Advertising distribution has never been more diverse thanks to the social media…but I guarantee you, next year, we’ll be sitting here and Twitter will be old hat.  The digital media is moving so fast that no one can keep up.

So my point is that advertising of alcohol has never in the history of the world been more diverse, more effective, and more pervasive in our society.  Distilled spirits are being advertised all across cable TV.  And that old message of parents should control what their kids are watching: Forget about it. I’m watching a sporting event with my kids, and we are deluged with commercials for everything from vodka to whisky.

At Oregon Partnership, we have had some great relationships with Oregon’s liquor store agents.  We have partnered with them and with the OLCC..and certainly, they should be allowed to have signage near their stores….and even the products they sell on their websites.

But beyond that, we should all realize that the research about alcohol advertising and marketing is a slam dunk and clearly shows that alcohol advertising and marketing have a significant impact on decisions to drink by teenagers and underage drinkers.

The Center on Alcohol Marketing and Youth can show us study after study of the direct correlation between the amount of alcohol advertising and how often and how much young people drink.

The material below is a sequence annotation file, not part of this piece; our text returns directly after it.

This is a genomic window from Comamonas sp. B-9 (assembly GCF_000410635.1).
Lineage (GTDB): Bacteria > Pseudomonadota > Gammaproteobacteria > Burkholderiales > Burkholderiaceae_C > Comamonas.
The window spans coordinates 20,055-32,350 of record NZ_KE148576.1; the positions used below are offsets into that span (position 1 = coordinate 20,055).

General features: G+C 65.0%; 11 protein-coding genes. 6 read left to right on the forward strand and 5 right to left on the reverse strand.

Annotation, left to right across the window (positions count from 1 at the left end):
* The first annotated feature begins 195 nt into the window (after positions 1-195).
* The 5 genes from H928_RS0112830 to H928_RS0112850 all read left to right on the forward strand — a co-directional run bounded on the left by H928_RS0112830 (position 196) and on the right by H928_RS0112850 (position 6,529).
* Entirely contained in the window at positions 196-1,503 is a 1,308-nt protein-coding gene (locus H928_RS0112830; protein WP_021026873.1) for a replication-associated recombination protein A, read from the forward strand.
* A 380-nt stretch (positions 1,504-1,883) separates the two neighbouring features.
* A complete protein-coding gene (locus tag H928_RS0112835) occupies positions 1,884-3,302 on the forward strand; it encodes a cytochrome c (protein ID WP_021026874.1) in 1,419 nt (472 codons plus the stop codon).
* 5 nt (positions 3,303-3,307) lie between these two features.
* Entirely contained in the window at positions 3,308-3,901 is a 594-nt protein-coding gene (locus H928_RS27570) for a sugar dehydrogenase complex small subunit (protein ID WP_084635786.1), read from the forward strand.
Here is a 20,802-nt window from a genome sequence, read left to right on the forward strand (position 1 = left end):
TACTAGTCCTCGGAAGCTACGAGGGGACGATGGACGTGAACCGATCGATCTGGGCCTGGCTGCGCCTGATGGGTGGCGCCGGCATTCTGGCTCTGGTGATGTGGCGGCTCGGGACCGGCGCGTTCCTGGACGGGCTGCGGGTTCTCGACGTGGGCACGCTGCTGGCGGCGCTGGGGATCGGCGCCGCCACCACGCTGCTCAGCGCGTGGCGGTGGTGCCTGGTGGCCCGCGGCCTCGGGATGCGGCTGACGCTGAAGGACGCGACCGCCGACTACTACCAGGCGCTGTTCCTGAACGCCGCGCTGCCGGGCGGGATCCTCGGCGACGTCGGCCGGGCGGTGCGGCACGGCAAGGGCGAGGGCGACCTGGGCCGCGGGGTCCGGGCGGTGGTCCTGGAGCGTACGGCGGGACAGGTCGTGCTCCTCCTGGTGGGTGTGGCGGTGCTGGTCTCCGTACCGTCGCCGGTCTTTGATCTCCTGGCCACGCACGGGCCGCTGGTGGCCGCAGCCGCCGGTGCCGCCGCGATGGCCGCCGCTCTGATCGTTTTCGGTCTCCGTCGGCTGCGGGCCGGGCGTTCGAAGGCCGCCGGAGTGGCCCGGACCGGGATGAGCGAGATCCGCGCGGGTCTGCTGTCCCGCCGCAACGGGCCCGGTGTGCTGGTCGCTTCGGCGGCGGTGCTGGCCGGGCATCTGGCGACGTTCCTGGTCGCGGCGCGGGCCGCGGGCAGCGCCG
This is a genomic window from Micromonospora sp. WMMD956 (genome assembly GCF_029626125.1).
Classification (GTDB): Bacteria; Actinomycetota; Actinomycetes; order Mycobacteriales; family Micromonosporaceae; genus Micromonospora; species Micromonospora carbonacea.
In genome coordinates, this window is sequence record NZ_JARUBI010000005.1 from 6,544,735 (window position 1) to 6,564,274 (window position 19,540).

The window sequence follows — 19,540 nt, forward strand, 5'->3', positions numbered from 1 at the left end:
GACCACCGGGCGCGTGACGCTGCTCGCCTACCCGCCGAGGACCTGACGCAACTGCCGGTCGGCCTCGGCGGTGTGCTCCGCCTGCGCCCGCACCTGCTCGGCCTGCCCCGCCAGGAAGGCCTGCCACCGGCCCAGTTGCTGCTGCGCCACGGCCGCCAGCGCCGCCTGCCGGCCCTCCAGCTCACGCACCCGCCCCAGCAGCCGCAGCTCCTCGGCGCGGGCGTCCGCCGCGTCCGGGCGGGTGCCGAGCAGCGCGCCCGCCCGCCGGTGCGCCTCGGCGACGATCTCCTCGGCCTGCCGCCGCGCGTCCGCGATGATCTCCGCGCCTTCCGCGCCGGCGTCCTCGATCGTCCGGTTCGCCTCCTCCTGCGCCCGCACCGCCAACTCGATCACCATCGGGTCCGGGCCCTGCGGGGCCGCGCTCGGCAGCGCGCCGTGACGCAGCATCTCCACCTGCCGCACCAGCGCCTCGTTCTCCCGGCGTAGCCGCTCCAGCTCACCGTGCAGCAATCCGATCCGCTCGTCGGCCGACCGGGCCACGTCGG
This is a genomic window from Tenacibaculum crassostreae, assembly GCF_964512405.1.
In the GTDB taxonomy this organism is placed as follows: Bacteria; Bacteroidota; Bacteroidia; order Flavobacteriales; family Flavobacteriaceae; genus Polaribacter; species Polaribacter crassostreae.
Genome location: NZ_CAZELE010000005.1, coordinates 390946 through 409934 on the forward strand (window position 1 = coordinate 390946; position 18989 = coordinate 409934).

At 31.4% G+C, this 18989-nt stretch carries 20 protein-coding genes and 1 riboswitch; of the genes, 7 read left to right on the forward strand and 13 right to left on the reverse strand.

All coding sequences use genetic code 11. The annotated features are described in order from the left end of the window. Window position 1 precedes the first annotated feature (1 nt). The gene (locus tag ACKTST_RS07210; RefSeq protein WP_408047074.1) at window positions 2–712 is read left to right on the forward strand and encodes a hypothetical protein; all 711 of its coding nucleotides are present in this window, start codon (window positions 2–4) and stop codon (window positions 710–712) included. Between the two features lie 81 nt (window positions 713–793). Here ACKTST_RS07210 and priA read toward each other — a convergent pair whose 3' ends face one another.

And I don’t have to tell you where young people, those who are under 21, college students – are getting their information, are seeing the ads, are reading the posts…..ON THE INTERNET.  And in addition to problem drinkers, the demographic that is the most price-sensitive to deciding what alcohol to buy…is the under-21 demographic.

 So when we hear that prices may be included on liquor store websites, we at Oregon Partnership say that’s going to be more teens checking it out on line…more teens shopping for alcohol on line…and more problems for all of us ahead. And who more than anyone is going to be shopping for alcohol prices on line: College students….18, and 19 and 20 year old college students.

Again, there is more advertising of alcohol than ever.  It is more effective and pervasive than ever.  So when we can realistically and legally somehow put a halt to this runaway train, we should.

Alcohol Ads Out of Control – Even in Russia!

September 21, 2009